I felt a storm coming the moment I stepped off the train… I don't know why, but I get the sense something is going to happen, something bad.
- Unteroffizer Ernst Weissmann
23 August 1932, 16:30 hrs
Poprad Railyard, Slovak Republic, Austro-Hungarian Empire
Central Powers Rail Authority Train 119
Steam hissed from the engine as Ernst Weissmann stepped onto the platform with his suitcase. A glance around the platform showed a dozen odd Slovakian soldiers dressed in the grey, red, and blue uniforms of the Austro-Hungarian Empire.
"Unteroffizer!" A female voice snapped out from further along the platform where a woman clad in the grey uniform of the Weimar Republic stepped out of the steam into view. Her grey eyes focused on him and she pursed her lips for a moment. On her head a military cap bearing the insignia of the Weimar Republc was pulled taut over her hair.
"Ja, mein Leutenant!" Ernst answered as he snapped off a quick salute which the woman immediately returned. He caught a slight smirk play across her lips before it disappeared behind her profession mask. "Unteroffizer Ernst Weissmann reporting for duty!"
"Leutenant Mira Marder, 54th Gruppe. You're our newest member, Weissmann. Welcome to Slovakia." She held out a hand which he quickly shook and smiled at her. "I have a staff car waiting, the airfield is not far."
"Danke." Ernst said as he followed the woman carrying his suitcase. A couple of civilians stared after him as he passed by and he saw a couple of the local army soldiers glance at him with curious expressions. "We are being watched."
"Of course, German soldiers are a curiosity here." Mira said as she lead him out to the street where an Opel car sat idling. "Get in... it's about thirty minutes to the aerodrome."
Ernst sat down in the passenger seat and dropped the suitcase between his feet. Mira turned the ignition and put the car into gear, leading it across the rough cobblestone street toward the west. "So..."
Mira snorted quietly. "That isn't how to start a conversation with a superior, is it Unteroffizer?"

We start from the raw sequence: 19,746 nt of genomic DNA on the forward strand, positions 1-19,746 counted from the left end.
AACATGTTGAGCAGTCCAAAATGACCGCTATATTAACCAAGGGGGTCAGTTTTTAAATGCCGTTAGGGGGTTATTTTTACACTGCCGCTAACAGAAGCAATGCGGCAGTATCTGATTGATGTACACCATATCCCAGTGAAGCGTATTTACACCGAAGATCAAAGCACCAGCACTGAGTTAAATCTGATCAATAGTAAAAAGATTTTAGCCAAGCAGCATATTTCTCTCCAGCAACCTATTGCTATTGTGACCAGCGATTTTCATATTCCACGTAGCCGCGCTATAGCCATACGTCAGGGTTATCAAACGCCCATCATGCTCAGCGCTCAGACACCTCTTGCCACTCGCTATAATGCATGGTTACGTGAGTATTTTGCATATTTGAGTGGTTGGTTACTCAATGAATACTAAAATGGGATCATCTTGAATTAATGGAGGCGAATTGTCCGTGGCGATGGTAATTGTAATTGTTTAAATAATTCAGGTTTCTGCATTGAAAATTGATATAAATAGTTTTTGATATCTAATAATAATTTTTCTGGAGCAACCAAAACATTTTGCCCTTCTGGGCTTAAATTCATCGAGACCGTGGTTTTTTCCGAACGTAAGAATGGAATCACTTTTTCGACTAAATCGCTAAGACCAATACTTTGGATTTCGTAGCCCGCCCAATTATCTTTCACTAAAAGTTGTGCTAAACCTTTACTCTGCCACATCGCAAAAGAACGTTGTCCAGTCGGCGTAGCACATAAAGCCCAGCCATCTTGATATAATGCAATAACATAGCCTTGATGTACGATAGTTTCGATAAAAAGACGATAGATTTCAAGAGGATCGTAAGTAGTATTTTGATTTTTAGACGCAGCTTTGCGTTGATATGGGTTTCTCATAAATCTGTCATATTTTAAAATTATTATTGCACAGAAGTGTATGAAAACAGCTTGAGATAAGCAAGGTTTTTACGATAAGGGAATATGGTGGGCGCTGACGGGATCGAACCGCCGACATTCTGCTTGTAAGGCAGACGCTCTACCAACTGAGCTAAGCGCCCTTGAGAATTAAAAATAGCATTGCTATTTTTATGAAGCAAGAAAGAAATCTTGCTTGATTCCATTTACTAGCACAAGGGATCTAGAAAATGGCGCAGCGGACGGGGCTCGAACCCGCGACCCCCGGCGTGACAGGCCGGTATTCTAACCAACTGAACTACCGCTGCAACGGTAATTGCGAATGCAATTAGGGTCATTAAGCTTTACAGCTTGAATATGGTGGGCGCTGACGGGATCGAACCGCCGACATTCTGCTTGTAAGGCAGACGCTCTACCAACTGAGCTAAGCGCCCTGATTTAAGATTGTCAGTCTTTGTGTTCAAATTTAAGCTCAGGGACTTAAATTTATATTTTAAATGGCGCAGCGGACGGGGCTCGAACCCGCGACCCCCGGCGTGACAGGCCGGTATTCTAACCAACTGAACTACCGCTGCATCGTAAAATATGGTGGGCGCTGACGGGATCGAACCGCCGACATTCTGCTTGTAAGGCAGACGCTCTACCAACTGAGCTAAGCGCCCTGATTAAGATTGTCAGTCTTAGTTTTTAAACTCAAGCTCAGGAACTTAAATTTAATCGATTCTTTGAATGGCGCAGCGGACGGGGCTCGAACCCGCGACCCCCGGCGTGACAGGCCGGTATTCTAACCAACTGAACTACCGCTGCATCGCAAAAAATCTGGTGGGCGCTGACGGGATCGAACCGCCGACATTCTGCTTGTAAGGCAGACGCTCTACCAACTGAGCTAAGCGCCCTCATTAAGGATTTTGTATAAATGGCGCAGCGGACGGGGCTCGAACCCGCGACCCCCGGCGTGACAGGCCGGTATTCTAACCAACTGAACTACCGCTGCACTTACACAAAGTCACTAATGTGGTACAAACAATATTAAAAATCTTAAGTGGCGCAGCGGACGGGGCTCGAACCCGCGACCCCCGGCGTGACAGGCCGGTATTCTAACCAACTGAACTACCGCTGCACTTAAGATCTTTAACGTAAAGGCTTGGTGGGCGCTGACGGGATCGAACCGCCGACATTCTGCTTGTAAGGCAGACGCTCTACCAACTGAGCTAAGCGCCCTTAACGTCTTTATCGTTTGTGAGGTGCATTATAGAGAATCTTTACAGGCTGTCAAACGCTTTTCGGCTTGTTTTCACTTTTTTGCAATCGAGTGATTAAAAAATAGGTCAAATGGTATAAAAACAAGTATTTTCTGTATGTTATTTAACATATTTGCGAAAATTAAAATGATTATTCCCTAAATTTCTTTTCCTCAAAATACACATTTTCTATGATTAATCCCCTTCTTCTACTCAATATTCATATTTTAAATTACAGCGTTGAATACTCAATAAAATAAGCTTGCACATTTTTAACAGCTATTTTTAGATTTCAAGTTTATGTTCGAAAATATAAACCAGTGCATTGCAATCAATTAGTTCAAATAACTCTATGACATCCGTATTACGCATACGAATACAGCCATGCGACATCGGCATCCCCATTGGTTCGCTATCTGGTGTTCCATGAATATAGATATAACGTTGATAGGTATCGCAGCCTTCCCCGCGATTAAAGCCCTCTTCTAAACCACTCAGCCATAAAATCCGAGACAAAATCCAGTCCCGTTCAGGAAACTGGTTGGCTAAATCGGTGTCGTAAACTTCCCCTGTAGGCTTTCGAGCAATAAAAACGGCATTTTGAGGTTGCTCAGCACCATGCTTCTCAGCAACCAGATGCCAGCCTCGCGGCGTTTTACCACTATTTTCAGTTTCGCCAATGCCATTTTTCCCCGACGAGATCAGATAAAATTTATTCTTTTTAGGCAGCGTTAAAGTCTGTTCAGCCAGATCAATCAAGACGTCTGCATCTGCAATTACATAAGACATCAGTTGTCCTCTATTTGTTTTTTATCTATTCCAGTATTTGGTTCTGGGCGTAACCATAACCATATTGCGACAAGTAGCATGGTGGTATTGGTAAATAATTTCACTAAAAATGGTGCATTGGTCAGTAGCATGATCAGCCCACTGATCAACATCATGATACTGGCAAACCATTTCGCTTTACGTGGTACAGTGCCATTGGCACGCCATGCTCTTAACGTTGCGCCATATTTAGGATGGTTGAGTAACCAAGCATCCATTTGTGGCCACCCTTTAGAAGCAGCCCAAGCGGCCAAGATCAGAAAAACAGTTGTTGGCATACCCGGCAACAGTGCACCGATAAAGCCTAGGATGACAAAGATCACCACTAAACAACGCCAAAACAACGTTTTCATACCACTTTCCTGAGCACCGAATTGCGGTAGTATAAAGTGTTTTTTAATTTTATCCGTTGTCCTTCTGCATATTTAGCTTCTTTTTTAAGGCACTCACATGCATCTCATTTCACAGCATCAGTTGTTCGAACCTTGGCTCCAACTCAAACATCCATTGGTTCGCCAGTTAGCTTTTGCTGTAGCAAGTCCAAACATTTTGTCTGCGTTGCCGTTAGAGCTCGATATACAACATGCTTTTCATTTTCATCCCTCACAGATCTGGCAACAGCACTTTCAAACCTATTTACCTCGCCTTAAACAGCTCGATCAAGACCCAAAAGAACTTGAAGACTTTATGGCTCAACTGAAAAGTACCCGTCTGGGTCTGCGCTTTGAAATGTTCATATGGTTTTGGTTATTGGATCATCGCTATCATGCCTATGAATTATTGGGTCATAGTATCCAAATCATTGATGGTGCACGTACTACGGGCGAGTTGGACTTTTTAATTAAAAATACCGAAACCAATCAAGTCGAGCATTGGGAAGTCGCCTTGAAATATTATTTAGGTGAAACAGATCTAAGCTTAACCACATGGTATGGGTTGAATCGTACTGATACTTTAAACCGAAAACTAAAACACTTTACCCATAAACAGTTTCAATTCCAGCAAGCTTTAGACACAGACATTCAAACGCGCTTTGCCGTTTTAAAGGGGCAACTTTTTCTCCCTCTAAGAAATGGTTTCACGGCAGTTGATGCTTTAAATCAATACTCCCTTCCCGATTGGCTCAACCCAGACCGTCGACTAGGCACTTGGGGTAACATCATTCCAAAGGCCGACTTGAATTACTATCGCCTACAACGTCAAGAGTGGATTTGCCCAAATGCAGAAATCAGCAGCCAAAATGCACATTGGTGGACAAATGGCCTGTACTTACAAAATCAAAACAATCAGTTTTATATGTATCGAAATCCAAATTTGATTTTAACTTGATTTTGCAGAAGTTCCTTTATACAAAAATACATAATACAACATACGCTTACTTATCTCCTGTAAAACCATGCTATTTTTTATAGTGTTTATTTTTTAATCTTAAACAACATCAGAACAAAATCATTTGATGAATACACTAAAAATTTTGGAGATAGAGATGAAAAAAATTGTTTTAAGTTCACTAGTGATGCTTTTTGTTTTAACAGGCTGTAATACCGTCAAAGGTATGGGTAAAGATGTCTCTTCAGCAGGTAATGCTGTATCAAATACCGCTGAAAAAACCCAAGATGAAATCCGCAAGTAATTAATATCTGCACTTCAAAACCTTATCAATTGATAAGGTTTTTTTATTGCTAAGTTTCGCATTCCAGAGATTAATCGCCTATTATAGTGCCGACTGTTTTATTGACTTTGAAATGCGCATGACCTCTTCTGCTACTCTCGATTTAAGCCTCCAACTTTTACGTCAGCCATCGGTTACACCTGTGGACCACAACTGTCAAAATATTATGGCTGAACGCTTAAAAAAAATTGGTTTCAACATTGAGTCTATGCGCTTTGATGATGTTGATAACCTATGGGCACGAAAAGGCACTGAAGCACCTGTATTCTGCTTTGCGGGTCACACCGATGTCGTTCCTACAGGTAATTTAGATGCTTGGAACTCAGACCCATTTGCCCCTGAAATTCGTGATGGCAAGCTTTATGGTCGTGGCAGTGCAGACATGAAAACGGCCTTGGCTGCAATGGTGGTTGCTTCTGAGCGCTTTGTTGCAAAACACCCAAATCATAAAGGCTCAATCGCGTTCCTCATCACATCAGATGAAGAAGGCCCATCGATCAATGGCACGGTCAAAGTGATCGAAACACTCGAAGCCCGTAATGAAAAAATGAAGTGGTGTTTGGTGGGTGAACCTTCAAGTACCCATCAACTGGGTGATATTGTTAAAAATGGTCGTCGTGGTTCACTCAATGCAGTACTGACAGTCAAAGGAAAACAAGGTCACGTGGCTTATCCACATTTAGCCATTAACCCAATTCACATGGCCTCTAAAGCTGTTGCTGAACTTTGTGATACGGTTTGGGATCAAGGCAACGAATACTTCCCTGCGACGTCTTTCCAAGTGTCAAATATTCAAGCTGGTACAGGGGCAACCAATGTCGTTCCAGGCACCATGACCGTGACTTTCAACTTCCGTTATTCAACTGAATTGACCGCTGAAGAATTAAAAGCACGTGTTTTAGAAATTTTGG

Ernst glanced at the floor and looked a bit sheepish. "I apologize, ma'am."
"No problem, I don't care but the Hauptmann might..." Mira leaned back in the car seat and sighed. "You are how old Weissmann?"
"Eighteen," I said quietly.
"Of course, you must be fresh from school then... even with the accelerated program they have for pilots no one gets out of there until they're eighteen." Mira said with a smile before pulling a cigarette packet from her uniform and lighting one up. "Du haven't seen any action then, eh?"
"No, I haven't." Ernst said as he glanced over at her, surprised at the use of the German informal language. "Have you?"
"Five missions in the Somme... two kills." She answered with a shrug. "Got transferred here three months ago, don't know why... I thought the CO liked having another shooter in the squadron."
Ernst shrugged. "Do you know who I'll be flying with?"
She snickered, "Of course!" Then she smirked at him. "You'll be my wingman, why do you think I'm the one picking you up? The Hauptmann always does this."
"Oh..." Ernst sat back in his seat and shrugged. "I suppose that makes sense."
"Not sure why we bother, we're what, a thousand kilometers from the front, here? We don't have anything to do but train." Mira snapped with a bit of irritation as the town of Poprad began to fade from view out the windows.
"What happened to the pilot I'm replacing." Ernst asked and saw Mira freeze, her jaw clench, and her eyes harden as she glared out the window down the road.
"Undercarriage failure, he rolled off the field and into a hangar." She stated with a growl. "Engine caught fire and... none of us could get him out in time."
Ernst flinched. "I'm sorry."
Mira sighed and closed her eyes before bowing her head and taking a deep breath. "It does not matter, it was the past. There is no point in dwelling upon it."